Do Giraffes Mourn? The Debate Continues

There has long been a debate among different scientists as to whether animals have emotions. One of the largest parts of this debate is whether or not animals have a true "awareness" of death. In a recent article for Giraffe (Photo by Hans Hillewaert/Creative Commons via Wikimedia)Giraffe (Photo by Hans Hillewaert/Creative Commons via Wikimedia)the African Journal of Ecology, the latest incident of a female giraffe refusing to leave the body of her dead calf has brought the debate back to the table.

A zoologist tracking giraffes in Zambia witnessed the giraffe bending down to her baby repeatedly to lick it, even though the calf was obviously deceased. She spent more than two hours alone with the calf.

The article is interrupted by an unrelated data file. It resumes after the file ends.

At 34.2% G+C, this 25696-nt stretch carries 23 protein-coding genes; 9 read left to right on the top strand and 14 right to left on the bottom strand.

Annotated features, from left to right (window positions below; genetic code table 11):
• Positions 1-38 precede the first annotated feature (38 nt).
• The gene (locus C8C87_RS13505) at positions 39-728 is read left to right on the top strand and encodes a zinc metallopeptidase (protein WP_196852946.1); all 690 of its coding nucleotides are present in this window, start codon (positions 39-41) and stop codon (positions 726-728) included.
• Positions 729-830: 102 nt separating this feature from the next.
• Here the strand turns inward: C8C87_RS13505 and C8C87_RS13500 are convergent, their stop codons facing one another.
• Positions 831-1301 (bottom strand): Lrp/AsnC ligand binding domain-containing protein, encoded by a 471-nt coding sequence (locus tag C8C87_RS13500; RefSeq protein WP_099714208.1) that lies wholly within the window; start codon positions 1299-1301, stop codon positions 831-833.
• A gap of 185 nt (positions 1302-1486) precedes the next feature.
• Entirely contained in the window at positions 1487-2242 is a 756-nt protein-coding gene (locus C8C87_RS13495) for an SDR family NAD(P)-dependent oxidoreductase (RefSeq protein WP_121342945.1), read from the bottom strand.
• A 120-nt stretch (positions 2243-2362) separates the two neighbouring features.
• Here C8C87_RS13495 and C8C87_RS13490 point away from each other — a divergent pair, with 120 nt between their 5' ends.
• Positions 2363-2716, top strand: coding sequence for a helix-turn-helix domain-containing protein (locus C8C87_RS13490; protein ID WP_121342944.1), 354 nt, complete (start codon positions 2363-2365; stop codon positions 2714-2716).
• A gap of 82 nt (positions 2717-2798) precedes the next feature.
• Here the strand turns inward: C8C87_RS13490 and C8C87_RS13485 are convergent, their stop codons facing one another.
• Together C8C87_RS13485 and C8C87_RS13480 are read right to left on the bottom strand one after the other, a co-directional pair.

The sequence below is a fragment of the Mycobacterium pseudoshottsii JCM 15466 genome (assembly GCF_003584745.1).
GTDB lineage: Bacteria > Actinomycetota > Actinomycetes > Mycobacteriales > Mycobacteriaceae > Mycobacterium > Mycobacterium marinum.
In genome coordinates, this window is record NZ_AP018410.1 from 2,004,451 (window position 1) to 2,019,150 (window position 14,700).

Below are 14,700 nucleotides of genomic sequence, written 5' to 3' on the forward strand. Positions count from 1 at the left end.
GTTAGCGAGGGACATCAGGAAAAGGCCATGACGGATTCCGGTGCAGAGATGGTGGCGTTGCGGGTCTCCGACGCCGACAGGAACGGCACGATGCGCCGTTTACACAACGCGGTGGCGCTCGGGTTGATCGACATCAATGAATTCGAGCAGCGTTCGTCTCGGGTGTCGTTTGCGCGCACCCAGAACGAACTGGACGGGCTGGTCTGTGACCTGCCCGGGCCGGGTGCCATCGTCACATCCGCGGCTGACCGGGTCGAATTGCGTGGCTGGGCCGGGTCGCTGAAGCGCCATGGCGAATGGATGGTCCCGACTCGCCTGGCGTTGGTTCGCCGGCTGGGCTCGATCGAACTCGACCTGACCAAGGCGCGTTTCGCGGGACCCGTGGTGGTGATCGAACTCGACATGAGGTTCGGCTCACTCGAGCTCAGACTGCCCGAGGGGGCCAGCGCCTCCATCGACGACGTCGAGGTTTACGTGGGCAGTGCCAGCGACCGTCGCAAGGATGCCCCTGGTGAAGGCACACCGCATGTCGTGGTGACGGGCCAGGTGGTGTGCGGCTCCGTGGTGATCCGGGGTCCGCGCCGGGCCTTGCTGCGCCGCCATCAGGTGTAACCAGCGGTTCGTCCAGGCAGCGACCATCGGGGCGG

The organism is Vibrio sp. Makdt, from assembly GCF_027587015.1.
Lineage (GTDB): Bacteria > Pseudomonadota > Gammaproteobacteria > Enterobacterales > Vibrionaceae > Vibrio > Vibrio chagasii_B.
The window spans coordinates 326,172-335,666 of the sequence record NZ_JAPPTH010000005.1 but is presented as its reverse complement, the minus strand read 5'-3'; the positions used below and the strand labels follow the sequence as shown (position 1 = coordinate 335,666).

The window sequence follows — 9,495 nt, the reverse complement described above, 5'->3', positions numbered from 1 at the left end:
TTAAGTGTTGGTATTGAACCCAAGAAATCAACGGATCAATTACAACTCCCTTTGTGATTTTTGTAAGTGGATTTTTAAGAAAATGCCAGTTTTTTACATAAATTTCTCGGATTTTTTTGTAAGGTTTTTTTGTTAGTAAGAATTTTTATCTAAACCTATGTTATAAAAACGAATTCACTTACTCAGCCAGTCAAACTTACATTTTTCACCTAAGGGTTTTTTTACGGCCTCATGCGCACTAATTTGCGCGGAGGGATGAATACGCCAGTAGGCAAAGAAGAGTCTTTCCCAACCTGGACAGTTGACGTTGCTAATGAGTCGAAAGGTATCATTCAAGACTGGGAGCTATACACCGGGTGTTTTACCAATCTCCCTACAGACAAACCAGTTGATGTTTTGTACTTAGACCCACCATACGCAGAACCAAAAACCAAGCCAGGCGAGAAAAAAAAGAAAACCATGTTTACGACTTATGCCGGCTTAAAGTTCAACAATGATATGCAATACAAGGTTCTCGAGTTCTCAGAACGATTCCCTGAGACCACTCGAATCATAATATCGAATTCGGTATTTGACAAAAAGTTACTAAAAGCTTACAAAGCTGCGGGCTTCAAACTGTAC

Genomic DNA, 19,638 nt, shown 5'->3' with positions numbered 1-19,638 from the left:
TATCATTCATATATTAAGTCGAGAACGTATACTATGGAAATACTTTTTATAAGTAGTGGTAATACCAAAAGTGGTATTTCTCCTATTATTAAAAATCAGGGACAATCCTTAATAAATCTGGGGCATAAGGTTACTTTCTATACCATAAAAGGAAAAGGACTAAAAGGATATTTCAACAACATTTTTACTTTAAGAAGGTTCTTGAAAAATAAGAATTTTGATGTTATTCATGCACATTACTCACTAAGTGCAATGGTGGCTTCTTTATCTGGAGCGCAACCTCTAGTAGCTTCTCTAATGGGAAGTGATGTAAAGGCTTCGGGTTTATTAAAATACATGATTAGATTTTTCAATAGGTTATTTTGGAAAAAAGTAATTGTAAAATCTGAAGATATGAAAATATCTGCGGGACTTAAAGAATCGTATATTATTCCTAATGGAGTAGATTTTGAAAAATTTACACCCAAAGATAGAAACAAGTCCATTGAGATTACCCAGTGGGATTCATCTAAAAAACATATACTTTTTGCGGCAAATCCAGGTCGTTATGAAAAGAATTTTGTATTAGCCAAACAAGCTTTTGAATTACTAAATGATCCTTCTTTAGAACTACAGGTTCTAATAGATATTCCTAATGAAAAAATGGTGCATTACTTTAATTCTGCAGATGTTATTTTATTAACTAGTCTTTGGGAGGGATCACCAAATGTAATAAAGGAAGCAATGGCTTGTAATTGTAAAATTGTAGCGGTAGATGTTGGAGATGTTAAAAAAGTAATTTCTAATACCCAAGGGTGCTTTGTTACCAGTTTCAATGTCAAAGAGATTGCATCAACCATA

The finding was remarkable for several reasons:

  • Female giraffes rarely spend any time alone.  
  • Giraffes rarely bend down. To do so they must awkwardly splay their legs. This move is saved for drinking water, and occasionally for eating.
  • This is only the third such incident ever encountered.

The evidence of animals mourning the loss of their friends or family is more pronounced in highly social species such as elephants and chimpanzees. Elephants have been known to investigate and guard the dead, while chimpanzees have been known to carry deceased offspring around for a while.

Aside from some evidence of giraffes having an awareness of death, this incident also demonstrates that giraffe mothers bond more with their calves than previously suspected.

Source: BBC Nature News

Laurie Kay Olson
Animal News Blogger


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